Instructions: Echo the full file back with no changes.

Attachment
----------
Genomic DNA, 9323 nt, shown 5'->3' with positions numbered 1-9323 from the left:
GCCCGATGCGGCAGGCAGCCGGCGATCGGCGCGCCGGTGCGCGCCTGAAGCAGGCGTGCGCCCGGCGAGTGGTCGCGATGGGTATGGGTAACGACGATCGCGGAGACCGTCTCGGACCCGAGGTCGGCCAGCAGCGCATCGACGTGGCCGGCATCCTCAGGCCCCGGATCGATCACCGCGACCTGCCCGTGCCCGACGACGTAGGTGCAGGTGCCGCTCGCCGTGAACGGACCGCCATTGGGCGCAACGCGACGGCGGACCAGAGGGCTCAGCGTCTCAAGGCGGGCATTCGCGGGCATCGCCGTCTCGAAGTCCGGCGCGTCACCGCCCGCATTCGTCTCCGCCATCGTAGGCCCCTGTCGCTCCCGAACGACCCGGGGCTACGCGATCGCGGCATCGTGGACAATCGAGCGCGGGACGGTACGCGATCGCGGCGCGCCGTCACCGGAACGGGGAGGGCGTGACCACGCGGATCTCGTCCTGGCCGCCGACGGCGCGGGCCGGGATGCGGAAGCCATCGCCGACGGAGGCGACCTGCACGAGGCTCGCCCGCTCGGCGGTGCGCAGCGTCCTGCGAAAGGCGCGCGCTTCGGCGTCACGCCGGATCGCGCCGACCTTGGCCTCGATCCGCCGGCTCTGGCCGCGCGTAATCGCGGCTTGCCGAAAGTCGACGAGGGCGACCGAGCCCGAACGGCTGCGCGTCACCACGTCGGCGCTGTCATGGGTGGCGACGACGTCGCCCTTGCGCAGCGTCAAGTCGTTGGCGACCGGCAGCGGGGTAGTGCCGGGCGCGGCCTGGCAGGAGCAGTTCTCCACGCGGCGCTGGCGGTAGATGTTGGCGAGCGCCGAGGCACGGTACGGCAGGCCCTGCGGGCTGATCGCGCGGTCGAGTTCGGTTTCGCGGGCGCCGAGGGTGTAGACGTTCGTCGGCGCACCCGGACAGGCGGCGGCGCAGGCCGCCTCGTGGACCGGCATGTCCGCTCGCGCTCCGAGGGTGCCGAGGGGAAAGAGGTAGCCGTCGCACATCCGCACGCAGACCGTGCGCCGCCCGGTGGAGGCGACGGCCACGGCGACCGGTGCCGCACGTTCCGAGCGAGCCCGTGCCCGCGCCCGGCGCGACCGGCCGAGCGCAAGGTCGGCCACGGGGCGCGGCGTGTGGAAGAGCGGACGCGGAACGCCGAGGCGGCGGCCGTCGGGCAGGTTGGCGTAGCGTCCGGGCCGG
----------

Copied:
Genomic DNA, 9323 nt, shown 5'->3' with positions numbered 1-9323 from the left:
GCCCGATGCGGCAGGCAGCCGGCGATCGGCGCGCCGGTGCGCGCCTGAAGCAGGCGTGCGCCCGGCGAGTGGTCGCGATGGGTATGGGTAACGACGATCGCGGAGACCGTCTCGGACCCGAGGTCGGCCAGCAGCGCATCGACGTGGCCGGCATCCTCAGGCCCCGGATCGATCACCGCGACCTGCCCGTGCCCGACGACGTAGGTGCAGGTGCCGCTCGCCGTGAACGGACCGCCATTGGGCGCAACGCGACGGCGGACCAGAGGGCTCAGCGTCTCAAGGCGGGCATTCGCGGGCATCGCCGTCTCGAAGTCCGGCGCGTCACCGCCCGCATTCGTCTCCGCCATCGTAGGCCCCTGTCGCTCCCGAACGACCCGGGGCTACGCGATCGCGGCATCGTGGACAATCGAGCGCGGGACGGTACGCGATCGCGGCGCGCCGTCACCGGAACGGGGAGGGCGTGACCACGCGGATCTCGTCCTGGCCGCCGACGGCGCGGGCCGGGATGCGGAAGCCATCGCCGACGGAGGCGACCTGCACGAGGCTCGCCCGCTCGGCGGTGCGCAGCGTCCTGCGAAAGGCGCGCGCTTCGGCGTCACGCCGGATCGCGCCGACCTTGGCCTCGATCCGCCGGCTCTGGCCGCGCGTAATCGCGGCTTGCCGAAAGTCGACGAGGGCGACCGAGCCCGAACGGCTGCGCGTCACCACGTCGGCGCTGTCATGGGTGGCGACGACGTCGCCCTTGCGCAGCGTCAAGTCGTTGGCGACCGGCAGCGGGGTAGTGCCGGGCGCGGCCTGGCAGGAGCAGTTCTCCACGCGGCGCTGGCGGTAGATGTTGGCGAGCGCCGAGGCACGGTACGGCAGGCCCTGCGGGCTGATCGCGCGGTCGAGTTCGGTTTCGCGGGCGCCGAGGGTGTAGACGTTCGTCGGCGCACCCGGACAGGCGGCGGCGCAGGCCGCCTCGTGGACCGGCATGTCCGCTCGCGCTCCGAGGGTGCCGAGGGGAAAGAGGTAGCCGTCGCACATCCGCACGCAGACCGTGCGCCGCCCGGTGGAGGCGACGGCCACGGCGACCGGTGCCGCACGTTCCGAGCGAGCCCGTGCCCGCGCCCGGCGCGACCGGCCGAGCGCAAGGTCGGCCACGGGGCGCGGCGTGTGGAAGAGCGGACGCGGAACGCCGAGGCGGCGGCCGTCGGGCAGGTTGGCGTAGCGTCCGGGCCGG